http://en.wikipedia.org/wiki/File:Bob_Dylan_-_Azkena_Rock_Festival_2010_1.jpg

http://en.wikipedia.org/wiki/File:Bob_Dylan_-_Azkena_Rock_Festival_2010_1.jpg

There comes a point in the career of a musician where they will be faced with a three-pronged dilemma. First, do they continue to produce the same stuff that has been making them so successful and popular? Second, do they do something radical and reinvent themselves with an attempt at crossing genres? Or thirdly, do they simply accept that they have produced all that they want, are happy with their status as icons in their field, and bow out before anyone starts to get too sick of them.

Those who take the first path tend to fair the poorest over all. See, for example, Aerosmith or ZZ Top; they’ve more or less been doing the exact same thing for the last forty years and whilst they still have a die-hard fanbase, and are undoubtedly good live, everyone has pretty much accepted that nothing groundbreaking is ever going to be heard from either again.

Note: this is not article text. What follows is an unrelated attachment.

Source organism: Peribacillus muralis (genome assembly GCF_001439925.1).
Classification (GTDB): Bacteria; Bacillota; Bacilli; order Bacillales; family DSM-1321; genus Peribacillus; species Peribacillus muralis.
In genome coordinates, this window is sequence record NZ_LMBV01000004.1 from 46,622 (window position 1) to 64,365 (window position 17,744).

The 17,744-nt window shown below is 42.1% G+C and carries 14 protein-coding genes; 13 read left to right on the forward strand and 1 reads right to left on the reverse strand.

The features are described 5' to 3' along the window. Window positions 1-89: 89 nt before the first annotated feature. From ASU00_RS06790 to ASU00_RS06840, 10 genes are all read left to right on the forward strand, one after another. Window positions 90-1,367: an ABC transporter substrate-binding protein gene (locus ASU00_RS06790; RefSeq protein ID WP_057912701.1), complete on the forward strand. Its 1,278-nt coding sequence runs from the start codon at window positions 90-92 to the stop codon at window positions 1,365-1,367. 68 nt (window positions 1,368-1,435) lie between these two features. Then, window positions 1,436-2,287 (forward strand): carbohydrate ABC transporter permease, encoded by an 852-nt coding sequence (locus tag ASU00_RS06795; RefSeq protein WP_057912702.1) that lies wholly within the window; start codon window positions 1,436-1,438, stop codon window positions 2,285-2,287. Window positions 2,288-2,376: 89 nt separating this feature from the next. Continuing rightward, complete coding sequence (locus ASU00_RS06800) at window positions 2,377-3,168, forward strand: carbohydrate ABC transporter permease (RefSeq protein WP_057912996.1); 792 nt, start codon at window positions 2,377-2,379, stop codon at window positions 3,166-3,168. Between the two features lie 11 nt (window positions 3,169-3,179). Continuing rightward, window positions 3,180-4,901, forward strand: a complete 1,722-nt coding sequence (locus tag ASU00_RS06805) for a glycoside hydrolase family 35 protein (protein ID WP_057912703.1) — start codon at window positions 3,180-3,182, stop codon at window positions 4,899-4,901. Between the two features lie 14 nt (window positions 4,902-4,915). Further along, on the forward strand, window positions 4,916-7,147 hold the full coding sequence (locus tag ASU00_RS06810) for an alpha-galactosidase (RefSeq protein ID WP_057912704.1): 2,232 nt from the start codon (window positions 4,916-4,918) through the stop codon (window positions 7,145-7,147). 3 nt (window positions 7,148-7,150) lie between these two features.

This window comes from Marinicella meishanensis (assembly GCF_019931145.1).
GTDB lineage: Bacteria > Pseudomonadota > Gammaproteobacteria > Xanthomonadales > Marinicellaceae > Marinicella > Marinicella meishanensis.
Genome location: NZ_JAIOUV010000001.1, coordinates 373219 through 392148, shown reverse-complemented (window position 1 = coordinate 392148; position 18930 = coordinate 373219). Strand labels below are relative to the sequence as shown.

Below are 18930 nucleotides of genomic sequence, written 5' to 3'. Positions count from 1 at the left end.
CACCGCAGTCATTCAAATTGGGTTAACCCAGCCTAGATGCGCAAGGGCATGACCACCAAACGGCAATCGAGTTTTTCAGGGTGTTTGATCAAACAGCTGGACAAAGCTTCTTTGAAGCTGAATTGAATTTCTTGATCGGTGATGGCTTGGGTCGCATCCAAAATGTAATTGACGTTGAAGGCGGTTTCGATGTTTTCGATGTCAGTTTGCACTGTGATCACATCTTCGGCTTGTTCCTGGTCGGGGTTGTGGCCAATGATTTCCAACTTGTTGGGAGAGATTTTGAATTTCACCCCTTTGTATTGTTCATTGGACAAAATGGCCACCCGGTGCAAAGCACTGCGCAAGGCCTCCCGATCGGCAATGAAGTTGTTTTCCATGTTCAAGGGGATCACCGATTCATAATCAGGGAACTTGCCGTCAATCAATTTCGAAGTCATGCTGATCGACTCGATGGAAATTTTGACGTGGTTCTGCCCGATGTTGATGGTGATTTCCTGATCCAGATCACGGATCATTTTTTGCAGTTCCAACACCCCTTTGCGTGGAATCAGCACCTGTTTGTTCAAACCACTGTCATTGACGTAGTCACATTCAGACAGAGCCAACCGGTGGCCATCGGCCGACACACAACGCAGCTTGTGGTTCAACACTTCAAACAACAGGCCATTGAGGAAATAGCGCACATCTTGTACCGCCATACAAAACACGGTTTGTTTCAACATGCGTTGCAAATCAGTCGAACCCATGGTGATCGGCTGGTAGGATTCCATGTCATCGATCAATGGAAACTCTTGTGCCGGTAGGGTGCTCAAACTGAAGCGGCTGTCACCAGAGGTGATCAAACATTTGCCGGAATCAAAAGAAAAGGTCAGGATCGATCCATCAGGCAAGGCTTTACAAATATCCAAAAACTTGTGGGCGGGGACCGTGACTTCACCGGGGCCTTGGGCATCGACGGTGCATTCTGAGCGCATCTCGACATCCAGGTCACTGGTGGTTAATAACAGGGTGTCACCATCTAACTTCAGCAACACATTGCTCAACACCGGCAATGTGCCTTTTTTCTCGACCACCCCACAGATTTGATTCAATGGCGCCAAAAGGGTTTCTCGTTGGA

Those who choose the second must do so with caution. Honestly, only David Bowie has truly managed to flitter between such majorly different musical styles without making anything too completely hopeless. Even Queen attempted something insane as a disco album which nearly cost their critical acclaim something enormous.

Finally, there’s those who take the third path and leave before they’re cast aside. For example, Led Zeppelin chose to call it a day after the death of John Bonham, leaving their reunion appearances for charity events only, and not just hashing something together in replacement of their legendary drummer.

But this is a rarity: more often than not, you’ll see some old-timer still clinging to their glory days, releasing their best attempt at the modern trend, usually failing spectacularly. Yes, these are the musical legends who really should have called it quits a long time ago. Disclaimer: ‘legend’ may be stretched in places, but all the following acts most definitely achieved a great deal of success for sustained periods of their career…

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This article was first posted on December 30, 2013